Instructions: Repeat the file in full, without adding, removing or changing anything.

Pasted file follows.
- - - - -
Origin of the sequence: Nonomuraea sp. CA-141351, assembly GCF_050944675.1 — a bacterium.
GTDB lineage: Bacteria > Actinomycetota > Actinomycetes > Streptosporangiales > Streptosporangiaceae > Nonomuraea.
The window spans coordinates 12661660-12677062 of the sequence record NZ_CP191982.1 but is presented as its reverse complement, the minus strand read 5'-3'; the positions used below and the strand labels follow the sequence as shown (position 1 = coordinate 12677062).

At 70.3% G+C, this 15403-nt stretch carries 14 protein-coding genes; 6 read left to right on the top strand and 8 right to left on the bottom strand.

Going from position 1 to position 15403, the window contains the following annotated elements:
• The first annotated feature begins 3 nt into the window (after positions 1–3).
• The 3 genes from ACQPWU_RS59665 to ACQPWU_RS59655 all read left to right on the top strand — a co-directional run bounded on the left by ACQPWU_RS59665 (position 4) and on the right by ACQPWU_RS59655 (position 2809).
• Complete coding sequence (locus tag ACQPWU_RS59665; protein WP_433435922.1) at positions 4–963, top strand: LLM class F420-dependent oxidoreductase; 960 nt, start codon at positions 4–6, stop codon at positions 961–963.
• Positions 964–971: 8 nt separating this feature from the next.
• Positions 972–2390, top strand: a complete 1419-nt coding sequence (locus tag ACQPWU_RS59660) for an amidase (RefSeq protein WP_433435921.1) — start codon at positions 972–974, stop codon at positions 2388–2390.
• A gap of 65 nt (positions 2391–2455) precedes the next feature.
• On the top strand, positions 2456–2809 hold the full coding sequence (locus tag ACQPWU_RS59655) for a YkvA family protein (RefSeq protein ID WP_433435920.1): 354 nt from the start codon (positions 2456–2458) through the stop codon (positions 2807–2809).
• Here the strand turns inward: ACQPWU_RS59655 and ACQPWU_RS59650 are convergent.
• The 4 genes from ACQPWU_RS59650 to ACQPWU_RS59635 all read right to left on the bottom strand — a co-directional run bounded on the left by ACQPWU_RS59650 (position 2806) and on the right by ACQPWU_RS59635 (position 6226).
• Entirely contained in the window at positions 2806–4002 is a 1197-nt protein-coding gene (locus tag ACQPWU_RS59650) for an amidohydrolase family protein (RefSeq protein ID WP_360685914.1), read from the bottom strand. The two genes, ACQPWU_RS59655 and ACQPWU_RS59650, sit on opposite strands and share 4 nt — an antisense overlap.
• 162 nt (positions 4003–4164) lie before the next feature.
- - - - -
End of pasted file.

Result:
Origin of the sequence: Nonomuraea sp. CA-141351, assembly GCF_050944675.1 — a bacterium.
GTDB lineage: Bacteria > Actinomycetota > Actinomycetes > Streptosporangiales > Streptosporangiaceae > Nonomuraea.
The window spans coordinates 12661660-12677062 of the sequence record NZ_CP191982.1 but is presented as its reverse complement, the minus strand read 5'-3'; the positions used below and the strand labels follow the sequence as shown (position 1 = coordinate 12677062).

At 70.3% G+C, this 15403-nt stretch carries 14 protein-coding genes; 6 read left to right on the top strand and 8 right to left on the bottom strand.

Going from position 1 to position 15403, the window contains the following annotated elements:
• The first annotated feature begins 3 nt into the window (after positions 1–3).
• The 3 genes from ACQPWU_RS59665 to ACQPWU_RS59655 all read left to right on the top strand — a co-directional run bounded on the left by ACQPWU_RS59665 (position 4) and on the right by ACQPWU_RS59655 (position 2809).
• Complete coding sequence (locus tag ACQPWU_RS59665; protein WP_433435922.1) at positions 4–963, top strand: LLM class F420-dependent oxidoreductase; 960 nt, start codon at positions 4–6, stop codon at positions 961–963.
• Positions 964–971: 8 nt separating this feature from the next.
• Positions 972–2390, top strand: a complete 1419-nt coding sequence (locus tag ACQPWU_RS59660) for an amidase (RefSeq protein WP_433435921.1) — start codon at positions 972–974, stop codon at positions 2388–2390.
• A gap of 65 nt (positions 2391–2455) precedes the next feature.
• On the top strand, positions 2456–2809 hold the full coding sequence (locus tag ACQPWU_RS59655) for a YkvA family protein (RefSeq protein ID WP_433435920.1): 354 nt from the start codon (positions 2456–2458) through the stop codon (positions 2807–2809).
• Here the strand turns inward: ACQPWU_RS59655 and ACQPWU_RS59650 are convergent.
• The 4 genes from ACQPWU_RS59650 to ACQPWU_RS59635 all read right to left on the bottom strand — a co-directional run bounded on the left by ACQPWU_RS59650 (position 2806) and on the right by ACQPWU_RS59635 (position 6226).
• Entirely contained in the window at positions 2806–4002 is a 1197-nt protein-coding gene (locus tag ACQPWU_RS59650) for an amidohydrolase family protein (RefSeq protein ID WP_360685914.1), read from the bottom strand. The two genes, ACQPWU_RS59655 and ACQPWU_RS59650, sit on opposite strands and share 4 nt — an antisense overlap.
• 162 nt (positions 4003–4164) lie before the next feature.